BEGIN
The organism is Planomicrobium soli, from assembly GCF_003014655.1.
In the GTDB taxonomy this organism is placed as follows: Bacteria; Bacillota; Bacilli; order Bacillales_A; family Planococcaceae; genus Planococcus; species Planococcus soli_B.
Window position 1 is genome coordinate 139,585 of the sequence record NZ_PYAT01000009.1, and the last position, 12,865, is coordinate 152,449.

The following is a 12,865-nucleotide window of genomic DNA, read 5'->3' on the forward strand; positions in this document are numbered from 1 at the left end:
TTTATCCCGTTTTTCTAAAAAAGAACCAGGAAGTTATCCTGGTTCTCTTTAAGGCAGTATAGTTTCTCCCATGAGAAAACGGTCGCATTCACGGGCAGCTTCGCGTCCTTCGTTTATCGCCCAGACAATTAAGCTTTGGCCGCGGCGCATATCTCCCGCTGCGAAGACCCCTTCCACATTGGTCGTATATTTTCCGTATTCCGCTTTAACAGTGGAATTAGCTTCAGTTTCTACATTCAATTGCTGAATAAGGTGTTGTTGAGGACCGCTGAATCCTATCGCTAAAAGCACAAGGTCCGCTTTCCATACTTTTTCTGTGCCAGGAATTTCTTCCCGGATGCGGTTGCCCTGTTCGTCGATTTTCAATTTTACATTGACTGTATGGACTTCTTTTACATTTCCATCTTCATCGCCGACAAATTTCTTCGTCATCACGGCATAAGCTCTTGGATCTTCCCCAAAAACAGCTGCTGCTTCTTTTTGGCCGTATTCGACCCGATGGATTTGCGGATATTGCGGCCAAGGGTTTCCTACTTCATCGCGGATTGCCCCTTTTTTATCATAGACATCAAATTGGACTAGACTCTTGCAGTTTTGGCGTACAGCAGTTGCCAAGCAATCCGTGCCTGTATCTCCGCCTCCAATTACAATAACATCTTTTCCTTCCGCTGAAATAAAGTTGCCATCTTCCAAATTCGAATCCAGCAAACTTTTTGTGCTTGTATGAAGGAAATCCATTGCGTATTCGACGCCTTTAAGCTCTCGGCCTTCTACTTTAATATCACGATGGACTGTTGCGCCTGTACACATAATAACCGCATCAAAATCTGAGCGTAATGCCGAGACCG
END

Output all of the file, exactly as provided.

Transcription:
The organism is Planomicrobium soli, from assembly GCF_003014655.1.
In the GTDB taxonomy this organism is placed as follows: Bacteria; Bacillota; Bacilli; order Bacillales_A; family Planococcaceae; genus Planococcus; species Planococcus soli_B.
Window position 1 is genome coordinate 139,585 of the sequence record NZ_PYAT01000009.1, and the last position, 12,865, is coordinate 152,449.

The following is a 12,865-nucleotide window of genomic DNA, read 5'->3' on the forward strand; positions in this document are numbered from 1 at the left end:
TTTATCCCGTTTTTCTAAAAAAGAACCAGGAAGTTATCCTGGTTCTCTTTAAGGCAGTATAGTTTCTCCCATGAGAAAACGGTCGCATTCACGGGCAGCTTCGCGTCCTTCGTTTATCGCCCAGACAATTAAGCTTTGGCCGCGGCGCATATCTCCCGCTGCGAAGACCCCTTCCACATTGGTCGTATATTTTCCGTATTCCGCTTTAACAGTGGAATTAGCTTCAGTTTCTACATTCAATTGCTGAATAAGGTGTTGTTGAGGACCGCTGAATCCTATCGCTAAAAGCACAAGGTCCGCTTTCCATACTTTTTCTGTGCCAGGAATTTCTTCCCGGATGCGGTTGCCCTGTTCGTCGATTTTCAATTTTACATTGACTGTATGGACTTCTTTTACATTTCCATCTTCATCGCCGACAAATTTCTTCGTCATCACGGCATAAGCTCTTGGATCTTCCCCAAAAACAGCTGCTGCTTCTTTTTGGCCGTATTCGACCCGATGGATTTGCGGATATTGCGGCCAAGGGTTTCCTACTTCATCGCGGATTGCCCCTTTTTTATCATAGACATCAAATTGGACTAGACTCTTGCAGTTTTGGCGTACAGCAGTTGCCAAGCAATCCGTGCCTGTATCTCCGCCTCCAATTACAATAACATCTTTTCCTTCCGCTGAAATAAAGTTGCCATCTTCCAAATTCGAATCCAGCAAACTTTTTGTGCTTGTATGAAGGAAATCCATTGCGTATTCGACGCCTTTAAGCTCTCGGCCTTCTACTTTAATATCACGATGGACTGTTGCGCCTGTACACATAATAACCGCATCAAAATCTGAGCGTAATGCCGAGACCG